Big dose of hope for hard-hit Italy region as lockdown lifted

Top News | Mary Ann Benitez 26 May 2020

Life is steadily returning to normal in Lombardy - the hardest-hit region of Italy - after it lifted its lockdown last week.

"Now it's possible to go to work and to go to meet friends and relatives," said Carlo Borghetti, vice president of the Lombardy regional council.

But schools will not open until September and plans are still being laid out on how sports could safely resume.

A Champions League match on February 19 played in Milan, the capital of Lombardy, attended by 40,000 football fans, had contributed to an escalation of cases in the worst-affected province, Bergamo, Borghetti told The Standard.

Borghetti, of the opposition Democratic Party, also said bars and discos were asked last weekend to close early at 9.30pm after crowds of young people went there the previous night.

"There are a lot of people in the streets, in the squares and factories," he said. "So there is wide attention because people are very worried about the coronavirus but a lot of people are [moving] around."

He said Lombardy has made it compulsory for people to wear masks when going out after the national government was able to ramp up production.

Italy was among the first in Europe to ban air travel from China in late January .

But Borghetti said apparently it was already too late when "patient one" was detected on February 21 in Codogno, which lies south of Milan, as the virus might already have entered the popular tourist destination at least a month before.

It took just 16 days after the first patient for a lockdown to be imposed as hospitals were overwhelmed by patients.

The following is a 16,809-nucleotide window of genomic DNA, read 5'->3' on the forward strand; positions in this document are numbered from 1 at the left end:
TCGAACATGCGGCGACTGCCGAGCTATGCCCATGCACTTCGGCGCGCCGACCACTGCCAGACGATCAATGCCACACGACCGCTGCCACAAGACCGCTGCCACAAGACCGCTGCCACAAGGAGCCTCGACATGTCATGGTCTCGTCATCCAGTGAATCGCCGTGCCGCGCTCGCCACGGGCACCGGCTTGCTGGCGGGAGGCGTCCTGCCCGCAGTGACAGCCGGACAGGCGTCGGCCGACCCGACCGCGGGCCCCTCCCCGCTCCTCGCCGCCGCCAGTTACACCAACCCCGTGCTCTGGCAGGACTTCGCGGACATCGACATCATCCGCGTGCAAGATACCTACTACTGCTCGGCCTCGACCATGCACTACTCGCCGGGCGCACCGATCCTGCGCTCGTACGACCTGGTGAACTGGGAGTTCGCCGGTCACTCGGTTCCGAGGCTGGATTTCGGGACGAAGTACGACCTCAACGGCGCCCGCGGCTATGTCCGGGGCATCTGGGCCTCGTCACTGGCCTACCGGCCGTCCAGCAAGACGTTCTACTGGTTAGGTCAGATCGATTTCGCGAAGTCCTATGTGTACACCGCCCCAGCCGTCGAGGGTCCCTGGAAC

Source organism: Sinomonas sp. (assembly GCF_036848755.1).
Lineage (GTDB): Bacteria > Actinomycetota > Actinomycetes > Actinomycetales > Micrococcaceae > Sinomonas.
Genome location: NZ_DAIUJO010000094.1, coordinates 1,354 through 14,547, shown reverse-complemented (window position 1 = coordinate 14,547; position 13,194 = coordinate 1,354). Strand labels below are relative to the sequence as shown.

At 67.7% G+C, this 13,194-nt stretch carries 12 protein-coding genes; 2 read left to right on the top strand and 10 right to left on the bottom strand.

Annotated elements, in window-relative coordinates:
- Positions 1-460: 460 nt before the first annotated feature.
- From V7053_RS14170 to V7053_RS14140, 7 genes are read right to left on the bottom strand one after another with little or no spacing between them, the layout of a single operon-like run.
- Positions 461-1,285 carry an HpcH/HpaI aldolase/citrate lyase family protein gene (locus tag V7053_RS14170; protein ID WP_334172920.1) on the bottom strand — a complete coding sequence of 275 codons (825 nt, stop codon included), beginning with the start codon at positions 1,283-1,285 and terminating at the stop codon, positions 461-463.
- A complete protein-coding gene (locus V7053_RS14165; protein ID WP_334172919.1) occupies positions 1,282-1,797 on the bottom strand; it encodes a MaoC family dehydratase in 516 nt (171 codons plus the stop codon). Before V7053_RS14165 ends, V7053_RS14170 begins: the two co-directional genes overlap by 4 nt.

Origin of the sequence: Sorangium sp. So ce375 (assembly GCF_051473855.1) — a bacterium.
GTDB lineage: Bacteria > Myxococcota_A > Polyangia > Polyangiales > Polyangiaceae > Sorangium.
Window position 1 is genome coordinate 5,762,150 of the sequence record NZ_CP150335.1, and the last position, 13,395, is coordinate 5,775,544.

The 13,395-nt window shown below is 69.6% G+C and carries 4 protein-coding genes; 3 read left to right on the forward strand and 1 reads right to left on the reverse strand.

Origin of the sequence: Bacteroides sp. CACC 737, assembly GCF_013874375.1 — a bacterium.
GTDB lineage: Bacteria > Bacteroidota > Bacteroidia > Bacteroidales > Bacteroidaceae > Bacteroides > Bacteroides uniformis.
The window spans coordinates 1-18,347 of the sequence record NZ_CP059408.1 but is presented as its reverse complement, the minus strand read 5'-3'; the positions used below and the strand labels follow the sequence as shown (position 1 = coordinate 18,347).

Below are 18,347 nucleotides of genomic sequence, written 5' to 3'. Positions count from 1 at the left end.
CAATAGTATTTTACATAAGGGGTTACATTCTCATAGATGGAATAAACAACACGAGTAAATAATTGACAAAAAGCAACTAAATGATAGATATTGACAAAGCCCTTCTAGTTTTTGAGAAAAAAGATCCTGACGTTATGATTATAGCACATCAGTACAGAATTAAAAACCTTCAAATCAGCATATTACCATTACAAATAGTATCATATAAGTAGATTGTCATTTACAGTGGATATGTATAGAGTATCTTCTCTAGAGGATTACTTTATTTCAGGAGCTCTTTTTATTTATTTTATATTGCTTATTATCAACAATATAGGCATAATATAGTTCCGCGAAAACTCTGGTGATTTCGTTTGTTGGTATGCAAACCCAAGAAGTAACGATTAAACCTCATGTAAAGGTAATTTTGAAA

Lombardy is not out of the woods yet, with about 100 new cases reported a day, but he said the situation is more hopeful than it was two months ago.

He has urged the regional government to announce where the new cases were occurring.

"Maybe these cases are in hospitals, at homes, or in houses for elderly people," he said, adding from 100 to 250 seniors live in such centers.

Lombardy was able to get a handle on the virus by separating coronavirus patients from non-coronavirus patients in hospitals.

If a second wave comes, he has urged that hospitals that would treat Covid-19 patients only be designated.

He also said specialized teams of doctors and nurses - who go to homes and centers where patients have symptoms to treat them - should continue to do so.

"One month ago I was more worried when we were in the lockdown, because I thought it was very difficult to open again," Borghetti said.

"Now we are in the month of May and factories are open and I see people quite careful and this led me to be more [optimistic] of the future."

So far, a total of 229,858 people in Italy have tested positive for Covid-19 and the official death toll is 32,785.

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